3. Gender Equality: In Young Adult Fantasy novels there is a huge empowerment movement. Teenage girls have the power to save their world. I think having these role models for young girls and women are a wonderful thing. It is also wonderful that authors are introducing young people (and adults) to gender neutral characters. I read one novel last year that stood out for me because it was the first in this genre that I could recall reading that had a gender neutral main character. The book was Mask of Shadows by Linsey Miller. Sal was a thief who wanted to leave that life behind to become a member of the Left Hand. The assasin team of the queen. Sal entered a contest to gain that spot with other characters and they’d all try to kill each other. The last one standing would become a member of the Left Hand. This novel had it all, exciting action, a love story and betrayal – and our hero was gender neutral. Each candidate had a number so Sal was addressed by number which made things easier, but the other characters were curious. Was Sal a boy or girl? How would they like to be addressed? All of these questions were the same that I as a reader was asking. What mattered was that Sal had honor even though they were a thief, developed all types of relationships regardless of Sal’s gender identity and that the story held up. This was one of my top 10 picks for 2017 and if you haven’t read it? You should.Mask of Shadows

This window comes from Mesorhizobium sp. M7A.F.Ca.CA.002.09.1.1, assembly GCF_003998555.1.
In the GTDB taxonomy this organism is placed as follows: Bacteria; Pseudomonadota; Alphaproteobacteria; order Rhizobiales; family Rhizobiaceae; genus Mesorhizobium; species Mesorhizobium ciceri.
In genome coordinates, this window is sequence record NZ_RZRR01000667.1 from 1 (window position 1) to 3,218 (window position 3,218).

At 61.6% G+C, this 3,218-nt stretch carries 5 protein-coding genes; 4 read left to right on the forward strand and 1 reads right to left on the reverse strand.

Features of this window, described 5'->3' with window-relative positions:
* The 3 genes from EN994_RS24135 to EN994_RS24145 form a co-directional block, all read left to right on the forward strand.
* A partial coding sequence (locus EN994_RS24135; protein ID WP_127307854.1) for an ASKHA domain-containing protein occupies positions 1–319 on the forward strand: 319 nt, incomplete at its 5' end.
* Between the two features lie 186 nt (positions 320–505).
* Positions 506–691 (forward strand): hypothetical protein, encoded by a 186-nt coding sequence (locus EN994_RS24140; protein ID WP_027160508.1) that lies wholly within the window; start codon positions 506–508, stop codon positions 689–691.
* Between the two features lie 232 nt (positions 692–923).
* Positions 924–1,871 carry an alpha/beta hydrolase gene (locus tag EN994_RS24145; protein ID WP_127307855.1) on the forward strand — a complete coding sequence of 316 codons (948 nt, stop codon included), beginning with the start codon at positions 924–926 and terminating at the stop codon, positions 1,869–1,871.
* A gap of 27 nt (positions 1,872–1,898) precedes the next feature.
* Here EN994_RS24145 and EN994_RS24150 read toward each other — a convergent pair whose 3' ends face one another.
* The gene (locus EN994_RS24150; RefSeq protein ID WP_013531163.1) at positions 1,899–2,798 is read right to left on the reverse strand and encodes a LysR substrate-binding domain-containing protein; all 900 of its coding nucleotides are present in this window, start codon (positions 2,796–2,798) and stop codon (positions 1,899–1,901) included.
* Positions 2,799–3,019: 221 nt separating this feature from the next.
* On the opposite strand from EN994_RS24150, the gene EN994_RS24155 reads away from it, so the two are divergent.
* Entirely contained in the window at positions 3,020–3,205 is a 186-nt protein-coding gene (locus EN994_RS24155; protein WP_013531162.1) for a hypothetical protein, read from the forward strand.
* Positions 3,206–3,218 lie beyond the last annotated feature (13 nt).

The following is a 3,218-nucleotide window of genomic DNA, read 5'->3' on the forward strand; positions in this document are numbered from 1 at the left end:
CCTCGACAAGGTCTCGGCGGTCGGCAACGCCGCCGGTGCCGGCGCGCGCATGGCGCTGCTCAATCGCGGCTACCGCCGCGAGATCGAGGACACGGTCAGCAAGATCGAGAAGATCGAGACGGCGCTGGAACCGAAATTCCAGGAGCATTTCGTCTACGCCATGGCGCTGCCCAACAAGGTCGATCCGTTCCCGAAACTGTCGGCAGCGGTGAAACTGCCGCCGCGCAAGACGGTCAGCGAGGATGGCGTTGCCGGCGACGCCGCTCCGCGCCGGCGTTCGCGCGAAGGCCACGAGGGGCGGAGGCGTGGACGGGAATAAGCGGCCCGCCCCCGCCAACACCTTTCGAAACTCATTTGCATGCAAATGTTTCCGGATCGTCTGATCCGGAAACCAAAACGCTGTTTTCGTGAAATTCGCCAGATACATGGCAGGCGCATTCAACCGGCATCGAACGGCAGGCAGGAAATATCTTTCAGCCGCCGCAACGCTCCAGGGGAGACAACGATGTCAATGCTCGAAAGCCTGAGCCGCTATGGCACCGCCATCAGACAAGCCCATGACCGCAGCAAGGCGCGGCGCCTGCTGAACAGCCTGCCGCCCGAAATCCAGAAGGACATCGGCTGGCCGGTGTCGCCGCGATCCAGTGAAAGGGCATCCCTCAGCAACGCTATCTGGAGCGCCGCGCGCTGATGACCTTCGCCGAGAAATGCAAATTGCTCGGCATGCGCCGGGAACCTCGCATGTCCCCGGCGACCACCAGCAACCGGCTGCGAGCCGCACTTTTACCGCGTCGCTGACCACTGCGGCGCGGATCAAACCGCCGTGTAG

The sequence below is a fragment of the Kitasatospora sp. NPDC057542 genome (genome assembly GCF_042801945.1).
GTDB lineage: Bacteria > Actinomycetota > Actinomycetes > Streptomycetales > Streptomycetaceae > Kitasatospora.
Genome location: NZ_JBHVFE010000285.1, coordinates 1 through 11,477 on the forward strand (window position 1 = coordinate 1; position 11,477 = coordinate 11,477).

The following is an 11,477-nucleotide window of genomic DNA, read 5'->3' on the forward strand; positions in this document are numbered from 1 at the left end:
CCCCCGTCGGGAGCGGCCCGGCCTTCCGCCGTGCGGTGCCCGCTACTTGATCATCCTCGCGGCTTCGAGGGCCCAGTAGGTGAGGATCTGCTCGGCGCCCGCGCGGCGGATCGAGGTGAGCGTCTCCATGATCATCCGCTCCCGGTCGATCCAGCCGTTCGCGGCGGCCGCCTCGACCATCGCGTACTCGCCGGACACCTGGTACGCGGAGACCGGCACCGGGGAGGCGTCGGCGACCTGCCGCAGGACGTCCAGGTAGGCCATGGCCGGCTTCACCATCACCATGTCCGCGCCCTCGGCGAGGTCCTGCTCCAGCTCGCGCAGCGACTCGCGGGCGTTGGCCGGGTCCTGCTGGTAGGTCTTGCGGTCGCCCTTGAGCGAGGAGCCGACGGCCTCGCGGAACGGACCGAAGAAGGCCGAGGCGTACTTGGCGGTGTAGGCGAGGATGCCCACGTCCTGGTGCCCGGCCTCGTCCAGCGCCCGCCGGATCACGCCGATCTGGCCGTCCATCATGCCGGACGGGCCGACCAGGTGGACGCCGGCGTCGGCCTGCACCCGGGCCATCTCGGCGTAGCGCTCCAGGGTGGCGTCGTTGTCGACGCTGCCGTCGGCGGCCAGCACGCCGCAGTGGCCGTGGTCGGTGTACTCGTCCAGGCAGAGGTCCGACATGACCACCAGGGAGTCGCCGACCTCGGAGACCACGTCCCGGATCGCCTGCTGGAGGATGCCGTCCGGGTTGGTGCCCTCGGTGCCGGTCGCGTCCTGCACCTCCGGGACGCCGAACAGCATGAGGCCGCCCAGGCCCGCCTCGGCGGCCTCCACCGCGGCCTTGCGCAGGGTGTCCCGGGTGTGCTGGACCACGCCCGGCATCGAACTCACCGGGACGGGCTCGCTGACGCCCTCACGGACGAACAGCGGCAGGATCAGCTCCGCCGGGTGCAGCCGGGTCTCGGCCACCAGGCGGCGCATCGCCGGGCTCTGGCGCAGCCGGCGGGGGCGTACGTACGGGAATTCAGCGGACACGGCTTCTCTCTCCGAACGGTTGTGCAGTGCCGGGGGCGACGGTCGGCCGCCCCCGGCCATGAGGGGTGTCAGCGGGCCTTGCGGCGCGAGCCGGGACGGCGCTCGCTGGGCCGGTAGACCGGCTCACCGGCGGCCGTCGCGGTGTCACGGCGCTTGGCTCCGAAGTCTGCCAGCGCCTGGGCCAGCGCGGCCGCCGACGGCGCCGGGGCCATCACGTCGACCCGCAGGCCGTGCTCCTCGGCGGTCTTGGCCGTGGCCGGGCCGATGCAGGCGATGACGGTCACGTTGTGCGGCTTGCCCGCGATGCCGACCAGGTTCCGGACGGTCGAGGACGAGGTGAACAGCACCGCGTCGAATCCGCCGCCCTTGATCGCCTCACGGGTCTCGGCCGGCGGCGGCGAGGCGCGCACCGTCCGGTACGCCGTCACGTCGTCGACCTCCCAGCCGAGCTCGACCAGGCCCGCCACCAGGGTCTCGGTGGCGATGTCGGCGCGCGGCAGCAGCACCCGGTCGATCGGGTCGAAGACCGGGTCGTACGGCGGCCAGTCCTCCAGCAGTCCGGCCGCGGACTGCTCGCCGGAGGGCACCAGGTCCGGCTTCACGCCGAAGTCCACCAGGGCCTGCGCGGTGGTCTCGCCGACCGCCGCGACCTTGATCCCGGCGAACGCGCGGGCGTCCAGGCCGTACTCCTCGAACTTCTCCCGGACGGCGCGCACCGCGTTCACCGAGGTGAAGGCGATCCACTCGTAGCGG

These are only a few of the subjects that Fantasy authors have voiced their opinions or come up with their own solution. It is not always done in the correct manner or in ways that are acceptable to the average reader. Most notably Veronica Roth’s Carve the Mark took a lot of criticism for portraying racism. Her world was a little too close to ours for some people and their lighter skin, darker skin comparisons may be too obvious. I did read this novel without reading any reviews and was pretty obliviousto those nuances, taking things at face value. Looking back, I can see it. I haven’t read the second novel but I’m going to take a guess that she takes care of some of these criticisms in the plot. I hope so anyway. I also hope it’s a better book. I didn’t love it.

If you are a fan of Fantasy, can you think of another novel you’ve read where a difficult real world topic is handled in a graceful way? Or another book where the topic may have been mishandled?

Have you read one of the above books? What did you think?

Until next Sunday!

Deb